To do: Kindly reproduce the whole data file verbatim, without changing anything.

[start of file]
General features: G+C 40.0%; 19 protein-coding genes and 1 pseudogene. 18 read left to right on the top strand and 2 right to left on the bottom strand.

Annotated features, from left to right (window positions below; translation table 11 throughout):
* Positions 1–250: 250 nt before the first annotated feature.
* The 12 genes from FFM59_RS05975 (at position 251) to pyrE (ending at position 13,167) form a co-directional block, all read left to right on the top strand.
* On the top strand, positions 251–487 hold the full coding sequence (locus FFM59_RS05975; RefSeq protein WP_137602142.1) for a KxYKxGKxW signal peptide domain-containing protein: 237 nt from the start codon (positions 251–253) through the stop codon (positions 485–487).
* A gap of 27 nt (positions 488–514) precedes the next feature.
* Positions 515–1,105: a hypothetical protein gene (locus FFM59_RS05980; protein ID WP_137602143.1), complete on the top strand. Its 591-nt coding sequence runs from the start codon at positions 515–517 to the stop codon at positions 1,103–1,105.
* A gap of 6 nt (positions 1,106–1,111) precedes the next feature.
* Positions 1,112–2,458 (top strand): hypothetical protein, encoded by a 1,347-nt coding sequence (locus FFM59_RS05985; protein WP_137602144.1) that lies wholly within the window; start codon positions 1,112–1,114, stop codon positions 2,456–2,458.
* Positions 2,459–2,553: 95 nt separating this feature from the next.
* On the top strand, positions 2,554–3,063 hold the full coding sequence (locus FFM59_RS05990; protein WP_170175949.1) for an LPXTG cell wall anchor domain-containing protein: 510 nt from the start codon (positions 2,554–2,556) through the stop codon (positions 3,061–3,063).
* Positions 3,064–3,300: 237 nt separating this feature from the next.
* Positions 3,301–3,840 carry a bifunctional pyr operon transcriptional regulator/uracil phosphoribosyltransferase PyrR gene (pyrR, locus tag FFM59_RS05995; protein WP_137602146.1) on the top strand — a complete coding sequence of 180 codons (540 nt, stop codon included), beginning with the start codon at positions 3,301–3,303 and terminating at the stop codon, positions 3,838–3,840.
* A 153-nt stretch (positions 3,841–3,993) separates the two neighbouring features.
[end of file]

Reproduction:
General features: G+C 40.0%; 19 protein-coding genes and 1 pseudogene. 18 read left to right on the top strand and 2 right to left on the bottom strand.

Annotated features, from left to right (window positions below; translation table 11 throughout):
* Positions 1–250: 250 nt before the first annotated feature.
* The 12 genes from FFM59_RS05975 (at position 251) to pyrE (ending at position 13,167) form a co-directional block, all read left to right on the top strand.
* On the top strand, positions 251–487 hold the full coding sequence (locus FFM59_RS05975; RefSeq protein WP_137602142.1) for a KxYKxGKxW signal peptide domain-containing protein: 237 nt from the start codon (positions 251–253) through the stop codon (positions 485–487).
* A gap of 27 nt (positions 488–514) precedes the next feature.
* Positions 515–1,105: a hypothetical protein gene (locus FFM59_RS05980; protein ID WP_137602143.1), complete on the top strand. Its 591-nt coding sequence runs from the start codon at positions 515–517 to the stop codon at positions 1,103–1,105.
* A gap of 6 nt (positions 1,106–1,111) precedes the next feature.
* Positions 1,112–2,458 (top strand): hypothetical protein, encoded by a 1,347-nt coding sequence (locus FFM59_RS05985; protein WP_137602144.1) that lies wholly within the window; start codon positions 1,112–1,114, stop codon positions 2,456–2,458.
* Positions 2,459–2,553: 95 nt separating this feature from the next.
* On the top strand, positions 2,554–3,063 hold the full coding sequence (locus FFM59_RS05990; protein WP_170175949.1) for an LPXTG cell wall anchor domain-containing protein: 510 nt from the start codon (positions 2,554–2,556) through the stop codon (positions 3,061–3,063).
* Positions 3,064–3,300: 237 nt separating this feature from the next.
* Positions 3,301–3,840 carry a bifunctional pyr operon transcriptional regulator/uracil phosphoribosyltransferase PyrR gene (pyrR, locus tag FFM59_RS05995; protein WP_137602146.1) on the top strand — a complete coding sequence of 180 codons (540 nt, stop codon included), beginning with the start codon at positions 3,301–3,303 and terminating at the stop codon, positions 3,838–3,840.
* A 153-nt stretch (positions 3,841–3,993) separates the two neighbouring features.